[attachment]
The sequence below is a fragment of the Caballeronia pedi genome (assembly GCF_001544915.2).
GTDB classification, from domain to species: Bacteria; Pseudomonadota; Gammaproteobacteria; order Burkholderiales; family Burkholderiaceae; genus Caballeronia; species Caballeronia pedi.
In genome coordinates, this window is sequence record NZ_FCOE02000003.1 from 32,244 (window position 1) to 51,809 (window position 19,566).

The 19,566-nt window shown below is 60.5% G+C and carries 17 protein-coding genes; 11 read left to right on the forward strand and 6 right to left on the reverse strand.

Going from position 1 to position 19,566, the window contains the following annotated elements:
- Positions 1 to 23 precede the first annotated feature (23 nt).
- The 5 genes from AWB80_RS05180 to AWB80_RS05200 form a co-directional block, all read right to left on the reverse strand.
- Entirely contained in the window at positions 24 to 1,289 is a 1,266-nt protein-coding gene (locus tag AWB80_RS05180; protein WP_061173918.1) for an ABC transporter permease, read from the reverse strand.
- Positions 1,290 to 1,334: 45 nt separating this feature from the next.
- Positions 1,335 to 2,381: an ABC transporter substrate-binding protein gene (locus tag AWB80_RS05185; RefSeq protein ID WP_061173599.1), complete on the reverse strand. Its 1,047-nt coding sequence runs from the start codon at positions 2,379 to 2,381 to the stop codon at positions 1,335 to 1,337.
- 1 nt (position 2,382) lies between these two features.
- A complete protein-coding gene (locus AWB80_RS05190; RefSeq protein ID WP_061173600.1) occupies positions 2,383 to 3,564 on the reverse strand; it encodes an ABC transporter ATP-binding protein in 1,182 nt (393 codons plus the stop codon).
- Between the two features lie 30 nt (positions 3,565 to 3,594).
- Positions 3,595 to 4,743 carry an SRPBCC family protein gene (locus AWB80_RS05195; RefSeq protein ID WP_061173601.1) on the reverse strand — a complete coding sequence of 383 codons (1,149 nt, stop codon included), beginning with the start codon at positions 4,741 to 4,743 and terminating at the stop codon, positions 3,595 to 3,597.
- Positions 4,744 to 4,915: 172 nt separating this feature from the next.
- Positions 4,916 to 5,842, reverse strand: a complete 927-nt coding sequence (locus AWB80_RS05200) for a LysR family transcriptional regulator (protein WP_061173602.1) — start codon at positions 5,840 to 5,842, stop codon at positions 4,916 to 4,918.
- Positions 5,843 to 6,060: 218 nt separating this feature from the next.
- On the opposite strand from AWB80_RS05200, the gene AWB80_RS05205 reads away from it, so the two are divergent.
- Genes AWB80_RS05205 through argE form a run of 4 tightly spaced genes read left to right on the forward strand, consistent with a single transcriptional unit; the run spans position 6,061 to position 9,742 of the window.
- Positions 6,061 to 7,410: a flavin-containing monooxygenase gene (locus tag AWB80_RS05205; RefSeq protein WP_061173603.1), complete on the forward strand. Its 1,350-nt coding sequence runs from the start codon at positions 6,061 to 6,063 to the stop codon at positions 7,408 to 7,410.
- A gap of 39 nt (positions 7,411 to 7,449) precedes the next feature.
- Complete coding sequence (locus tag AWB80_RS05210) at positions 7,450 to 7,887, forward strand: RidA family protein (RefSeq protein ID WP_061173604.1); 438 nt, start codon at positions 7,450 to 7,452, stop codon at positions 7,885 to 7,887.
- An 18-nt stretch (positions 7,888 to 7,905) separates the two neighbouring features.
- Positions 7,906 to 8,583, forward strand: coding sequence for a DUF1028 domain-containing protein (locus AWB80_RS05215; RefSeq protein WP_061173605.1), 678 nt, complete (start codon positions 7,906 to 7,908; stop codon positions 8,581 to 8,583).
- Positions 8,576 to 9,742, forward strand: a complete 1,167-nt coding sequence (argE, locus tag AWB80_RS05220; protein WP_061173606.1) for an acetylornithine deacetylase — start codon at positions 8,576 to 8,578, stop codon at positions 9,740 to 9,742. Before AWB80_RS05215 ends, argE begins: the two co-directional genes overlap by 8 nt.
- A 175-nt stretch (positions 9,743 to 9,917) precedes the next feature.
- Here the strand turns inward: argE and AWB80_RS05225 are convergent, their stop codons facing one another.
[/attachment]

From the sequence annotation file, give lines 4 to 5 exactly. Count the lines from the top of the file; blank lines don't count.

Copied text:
The 19,566-nt window shown below is 60.5% G+C and carries 17 protein-coding genes; 11 read left to right on the forward strand and 6 right to left on the reverse strand.

Going from position 1 to position 19,566, the window contains the following annotated elements: